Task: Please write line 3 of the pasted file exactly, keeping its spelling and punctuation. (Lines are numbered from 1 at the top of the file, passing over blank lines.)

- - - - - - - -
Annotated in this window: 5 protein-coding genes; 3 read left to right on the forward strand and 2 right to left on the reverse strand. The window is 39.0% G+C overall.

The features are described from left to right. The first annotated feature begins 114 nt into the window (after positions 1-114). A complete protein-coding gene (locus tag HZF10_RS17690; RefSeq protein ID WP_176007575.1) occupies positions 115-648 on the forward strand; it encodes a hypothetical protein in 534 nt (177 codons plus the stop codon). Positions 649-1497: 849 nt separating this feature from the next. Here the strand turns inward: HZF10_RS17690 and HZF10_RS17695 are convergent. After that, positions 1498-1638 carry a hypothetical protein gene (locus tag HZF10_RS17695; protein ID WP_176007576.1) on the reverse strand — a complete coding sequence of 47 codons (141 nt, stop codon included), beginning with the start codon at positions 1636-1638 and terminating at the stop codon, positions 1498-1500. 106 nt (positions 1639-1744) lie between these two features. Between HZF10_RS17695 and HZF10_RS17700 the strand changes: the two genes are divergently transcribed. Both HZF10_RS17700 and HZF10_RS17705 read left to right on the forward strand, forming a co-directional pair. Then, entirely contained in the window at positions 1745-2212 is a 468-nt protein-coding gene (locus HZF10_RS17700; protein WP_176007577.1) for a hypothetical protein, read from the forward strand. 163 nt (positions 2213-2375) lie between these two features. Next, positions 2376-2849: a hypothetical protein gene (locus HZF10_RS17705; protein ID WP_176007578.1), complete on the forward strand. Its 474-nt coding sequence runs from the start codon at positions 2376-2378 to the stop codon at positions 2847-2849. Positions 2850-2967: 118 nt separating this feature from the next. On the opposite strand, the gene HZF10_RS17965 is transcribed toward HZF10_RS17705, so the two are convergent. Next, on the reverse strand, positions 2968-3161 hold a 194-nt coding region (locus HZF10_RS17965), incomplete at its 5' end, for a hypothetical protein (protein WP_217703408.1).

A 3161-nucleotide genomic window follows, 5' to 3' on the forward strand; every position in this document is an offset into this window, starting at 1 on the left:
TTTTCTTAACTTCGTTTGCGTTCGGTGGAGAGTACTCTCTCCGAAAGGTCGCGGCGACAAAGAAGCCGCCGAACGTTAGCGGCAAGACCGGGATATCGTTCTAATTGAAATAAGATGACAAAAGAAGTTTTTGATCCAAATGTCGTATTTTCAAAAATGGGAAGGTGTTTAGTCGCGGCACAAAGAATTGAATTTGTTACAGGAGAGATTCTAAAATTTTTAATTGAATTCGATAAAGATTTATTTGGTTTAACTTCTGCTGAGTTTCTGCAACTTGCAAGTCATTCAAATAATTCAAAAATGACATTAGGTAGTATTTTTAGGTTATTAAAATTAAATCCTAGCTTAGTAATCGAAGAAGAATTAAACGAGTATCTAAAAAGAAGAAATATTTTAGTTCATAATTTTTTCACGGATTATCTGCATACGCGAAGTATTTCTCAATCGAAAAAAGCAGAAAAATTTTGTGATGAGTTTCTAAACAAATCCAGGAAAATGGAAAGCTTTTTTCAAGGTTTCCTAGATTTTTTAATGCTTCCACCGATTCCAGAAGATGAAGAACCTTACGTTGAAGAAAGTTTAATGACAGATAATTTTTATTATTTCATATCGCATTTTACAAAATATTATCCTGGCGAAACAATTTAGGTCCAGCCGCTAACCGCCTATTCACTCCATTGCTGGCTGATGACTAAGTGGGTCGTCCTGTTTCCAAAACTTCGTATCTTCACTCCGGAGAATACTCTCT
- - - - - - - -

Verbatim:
A 3161-nucleotide genomic window follows, 5' to 3' on the forward strand; every position in this document is an offset into this window, starting at 1 on the left: